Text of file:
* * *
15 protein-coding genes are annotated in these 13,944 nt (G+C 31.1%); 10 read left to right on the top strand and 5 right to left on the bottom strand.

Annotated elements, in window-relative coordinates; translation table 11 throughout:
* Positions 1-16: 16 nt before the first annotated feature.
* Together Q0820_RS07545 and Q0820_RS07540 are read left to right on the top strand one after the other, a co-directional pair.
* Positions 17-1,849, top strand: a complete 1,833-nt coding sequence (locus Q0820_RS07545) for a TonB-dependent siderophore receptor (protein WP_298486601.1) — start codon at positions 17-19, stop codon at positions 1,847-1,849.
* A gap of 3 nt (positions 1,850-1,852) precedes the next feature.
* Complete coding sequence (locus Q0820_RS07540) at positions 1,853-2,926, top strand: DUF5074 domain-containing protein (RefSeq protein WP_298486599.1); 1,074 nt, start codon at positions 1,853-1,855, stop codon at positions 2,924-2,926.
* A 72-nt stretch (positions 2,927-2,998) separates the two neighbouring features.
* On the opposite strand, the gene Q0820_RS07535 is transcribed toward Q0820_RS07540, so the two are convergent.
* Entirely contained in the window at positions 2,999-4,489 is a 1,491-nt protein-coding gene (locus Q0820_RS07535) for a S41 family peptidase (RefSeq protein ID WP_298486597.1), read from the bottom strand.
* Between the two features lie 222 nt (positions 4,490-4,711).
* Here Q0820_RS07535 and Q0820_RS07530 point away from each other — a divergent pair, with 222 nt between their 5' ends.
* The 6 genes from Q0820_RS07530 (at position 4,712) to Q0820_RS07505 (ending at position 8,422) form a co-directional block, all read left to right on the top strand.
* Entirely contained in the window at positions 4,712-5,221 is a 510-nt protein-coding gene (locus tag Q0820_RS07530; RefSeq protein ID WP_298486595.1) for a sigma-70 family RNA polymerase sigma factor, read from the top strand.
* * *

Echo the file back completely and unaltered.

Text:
15 protein-coding genes are annotated in these 13,944 nt (G+C 31.1%); 10 read left to right on the top strand and 5 right to left on the bottom strand.

Annotated elements, in window-relative coordinates; translation table 11 throughout:
* Positions 1-16: 16 nt before the first annotated feature.
* Together Q0820_RS07545 and Q0820_RS07540 are read left to right on the top strand one after the other, a co-directional pair.
* Positions 17-1,849, top strand: a complete 1,833-nt coding sequence (locus Q0820_RS07545) for a TonB-dependent siderophore receptor (protein WP_298486601.1) — start codon at positions 17-19, stop codon at positions 1,847-1,849.
* A gap of 3 nt (positions 1,850-1,852) precedes the next feature.
* Complete coding sequence (locus Q0820_RS07540) at positions 1,853-2,926, top strand: DUF5074 domain-containing protein (RefSeq protein WP_298486599.1); 1,074 nt, start codon at positions 1,853-1,855, stop codon at positions 2,924-2,926.
* A 72-nt stretch (positions 2,927-2,998) separates the two neighbouring features.
* On the opposite strand, the gene Q0820_RS07535 is transcribed toward Q0820_RS07540, so the two are convergent.
* Entirely contained in the window at positions 2,999-4,489 is a 1,491-nt protein-coding gene (locus Q0820_RS07535) for a S41 family peptidase (RefSeq protein ID WP_298486597.1), read from the bottom strand.
* Between the two features lie 222 nt (positions 4,490-4,711).
* Here Q0820_RS07535 and Q0820_RS07530 point away from each other — a divergent pair, with 222 nt between their 5' ends.
* The 6 genes from Q0820_RS07530 (at position 4,712) to Q0820_RS07505 (ending at position 8,422) form a co-directional block, all read left to right on the top strand.
* Entirely contained in the window at positions 4,712-5,221 is a 510-nt protein-coding gene (locus tag Q0820_RS07530; RefSeq protein ID WP_298486595.1) for a sigma-70 family RNA polymerase sigma factor, read from the top strand.